“We can’t let people in our country fall through the cracks, we need to support New Zealanders and other temporary migrants who contribute so much to Australia and will need support during the Covid-19 crisis,” the shadow minister assisting for immigration and citizenship, Andrew Giles, said.

Ruston now has the power to extend these payments to temporary visa holders without the need for new legislation, and has signalled that the government is mulling whether to do so.

A spokesperson for Ruston said: “We are investigating options for expanding support to vulnerable people which could include assistance for paying bills and buying other essentials such as food, clothing and petrol.”

They feel like their hands are tied ... and they’re frantically trying to reach out for some kind of financial assistance

Christel Broederlow

The New Zealand prime minister, Jacinda Ardern, has also raised the issue directly with Australian prime minister Scott Morrison, calling for a “short-term exemption”.

“We are providing care to Australians here, we think it is the right thing to do,” Ardern said on Friday.

More than 200,000 people have now signed a petition calling for New Zealanders to receive full Centrelink support during the ongoing crisis.

This could save lives during the ongoing crisis, Broederlow says.

Related: 'It really hurts': the New Zealanders in Australia locked out of the system

“They just want assistance through this period,” she said. “We pay our taxes but in a crisis situation we’re not getting any financial help from the government.”

Many of these New Zealanders have made a life in Australia, but have not met the high salary threshold to obtain permanent residency. Returning home to a country they haven’t lived in sometimes for decades is now not an option.

Susan’s* government contract role is about to come to an end. With a number of jobs she had applied for now being scrapped, she is facing the prospect of having to try to return to New Zealand in the coming weeks.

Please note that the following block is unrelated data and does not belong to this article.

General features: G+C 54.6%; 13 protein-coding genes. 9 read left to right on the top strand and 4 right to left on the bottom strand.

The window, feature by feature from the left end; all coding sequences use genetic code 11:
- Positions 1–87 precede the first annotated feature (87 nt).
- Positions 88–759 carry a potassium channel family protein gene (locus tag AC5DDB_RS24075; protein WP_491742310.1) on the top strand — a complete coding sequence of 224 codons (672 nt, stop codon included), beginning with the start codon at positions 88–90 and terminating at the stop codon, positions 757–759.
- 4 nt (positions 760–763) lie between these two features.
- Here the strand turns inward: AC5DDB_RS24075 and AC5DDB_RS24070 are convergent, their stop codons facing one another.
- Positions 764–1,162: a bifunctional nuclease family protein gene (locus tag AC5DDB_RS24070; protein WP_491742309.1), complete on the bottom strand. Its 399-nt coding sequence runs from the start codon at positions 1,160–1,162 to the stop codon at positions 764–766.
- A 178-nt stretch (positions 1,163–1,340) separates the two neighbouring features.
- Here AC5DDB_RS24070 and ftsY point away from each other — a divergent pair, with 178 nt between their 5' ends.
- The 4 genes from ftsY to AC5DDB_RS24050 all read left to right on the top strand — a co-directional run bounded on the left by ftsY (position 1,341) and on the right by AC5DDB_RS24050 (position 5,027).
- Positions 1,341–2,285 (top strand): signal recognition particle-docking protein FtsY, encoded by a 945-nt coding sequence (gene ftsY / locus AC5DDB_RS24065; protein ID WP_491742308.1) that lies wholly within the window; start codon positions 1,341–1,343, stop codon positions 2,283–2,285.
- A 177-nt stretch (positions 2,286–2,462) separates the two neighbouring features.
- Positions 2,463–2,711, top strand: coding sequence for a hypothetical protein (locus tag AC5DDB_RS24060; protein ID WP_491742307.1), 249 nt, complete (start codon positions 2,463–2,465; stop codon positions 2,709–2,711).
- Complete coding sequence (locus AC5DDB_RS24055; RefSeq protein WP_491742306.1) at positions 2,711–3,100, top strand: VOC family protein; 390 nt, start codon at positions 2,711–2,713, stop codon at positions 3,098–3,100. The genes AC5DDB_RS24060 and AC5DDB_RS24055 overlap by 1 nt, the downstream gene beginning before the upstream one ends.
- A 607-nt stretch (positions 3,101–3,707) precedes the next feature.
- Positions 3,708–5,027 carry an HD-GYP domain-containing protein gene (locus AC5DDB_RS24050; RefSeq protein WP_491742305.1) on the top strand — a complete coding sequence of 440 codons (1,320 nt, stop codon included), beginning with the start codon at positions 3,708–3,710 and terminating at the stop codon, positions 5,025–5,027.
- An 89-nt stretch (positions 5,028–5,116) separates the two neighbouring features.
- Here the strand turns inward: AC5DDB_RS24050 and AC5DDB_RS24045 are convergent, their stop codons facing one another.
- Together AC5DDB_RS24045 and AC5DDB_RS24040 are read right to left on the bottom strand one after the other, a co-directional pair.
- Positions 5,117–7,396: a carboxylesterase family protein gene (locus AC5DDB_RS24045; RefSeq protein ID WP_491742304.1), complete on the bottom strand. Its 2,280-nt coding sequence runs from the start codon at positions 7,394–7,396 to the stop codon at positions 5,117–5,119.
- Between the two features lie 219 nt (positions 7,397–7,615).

“I’ve been here since 2013, this is my home, this is where a lot of my friends are. I have worked hard here,” she said. “Something needs to be done or there’s going to be homeless people, and there’s going to be crime.

“If we don’t have savings and we can’t access any type of support from the country we’re born in or the country we reside in, we’ll be forced to work to support ourselves and potentially spread the virus.”

Even for the New Zealanders in Australia lucky enough to currently still have employment, the constant uncertainty and lack of a social safety net to catch them is leading to stress and anxiety.

Dan Codyre is a freelance graphic designer who has been based in Sydney for nearly two decades. He has had a number of jobs cancelled due to Covid-19 already.

“Because the market is so soft at the moment, freelancers are the first people to not have work,” Codyre said.

If all of his work dries up, Codyre would be forced to return to a country he hasn’t lived in for 20 years, with no work or support around him.

“I’ve spent my entire career here paying tax and building a network of clients, but there’s no support,” he said. “It would really be a huge life upheaval. My life is here.”

This uncertainty is already having a huge impact on thousands of New Zealanders in Australia, Broederlow said.

“There’s been a huge increase in New Zealand citizens already feeling that stress and reaching out to get some mental health guidance,” she said. “They don’t know what to do. They feel like their hands are tied behind their backs and they’re frantically trying to reach out for some kind of financial assistance and assurance.”

Whether the federal government decides to temporarily extend some welfare payments to New Zealanders or not, those facing ongoing uncertainty need answers soon.

“If not we need to look at every other measure we can to help feed these families. We’ll have to pull out all stops,” Broederlow said.